Fishkill Injury Attorney Serving Wappingers Falls, Beacon, Lagrangeville and Nearby Areas of Hudson Valley

As a lawyer who handles serious injury and wrongful death cases stemming from auto accidents, I am especially aware of the epidemic of distracted driving that brings many new clients to my law firm. It is very easy to recognize when drivers are distracted. You may see a driver’s chin tuck down for at least two to three seconds at a time. This is important because at a speed of 60 miles per hour a vehicle travels 88 feet per second. That’s more than one half the length of a football field in just two seconds. Vehicles operated by distracted drivers also may weave from side to side or drift slowly across lanes. Distracted drivers also may reduce their vehicle speed. If you see a driver in the passing lane of the highway, going 50 miles per hour in a 65 MPH zone, it is likely that driver is distracted by something other than the road in front of them.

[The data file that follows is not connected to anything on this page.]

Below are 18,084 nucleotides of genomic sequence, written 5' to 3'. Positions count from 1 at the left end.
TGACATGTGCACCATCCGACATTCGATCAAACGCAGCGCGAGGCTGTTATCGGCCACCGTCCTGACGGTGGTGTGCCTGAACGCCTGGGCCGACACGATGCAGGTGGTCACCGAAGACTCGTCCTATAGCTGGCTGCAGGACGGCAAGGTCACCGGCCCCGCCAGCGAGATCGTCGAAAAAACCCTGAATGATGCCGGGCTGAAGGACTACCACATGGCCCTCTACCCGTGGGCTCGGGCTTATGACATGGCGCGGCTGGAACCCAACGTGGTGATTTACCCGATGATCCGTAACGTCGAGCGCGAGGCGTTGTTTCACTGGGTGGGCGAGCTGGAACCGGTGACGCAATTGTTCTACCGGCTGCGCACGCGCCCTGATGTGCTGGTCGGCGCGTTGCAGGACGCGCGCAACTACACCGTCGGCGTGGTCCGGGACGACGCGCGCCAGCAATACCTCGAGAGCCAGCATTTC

Drivers from all socioeconomic backgrounds text and drive. Male and female drivers, both young and old, seem to be equally engaged in texting and driving. So, what will it take for drivers to stop the insane practice of texting and driving? Powerful television commericals have been airing in recent months that particularly focus on young drivers who think they are safe from disaster behind the wheel. Thusfar, it is hard to say whether or not these campaigns have made a positive impact. Legislation that would impose heavy fines and license suspensions for distracted drivers is desperately needed. One New York Senate bill provides for the field testing of drivers by police after an accident or collision for use of mobile telephones and portable electronic devices while driving. Text-alyzer technology, which can examine a smartphone and determine if it was being used prior to or during a car crash, may assist police investigating a motor vehicle accident. On average, 9 Americans lose their lives every single day because of distracted driving. As the number of accidents involving distracted driving continues to rise, it is incumbent upon all of us to call for social change, support legislation that will impose stiffer penalties, and to practice what we preach.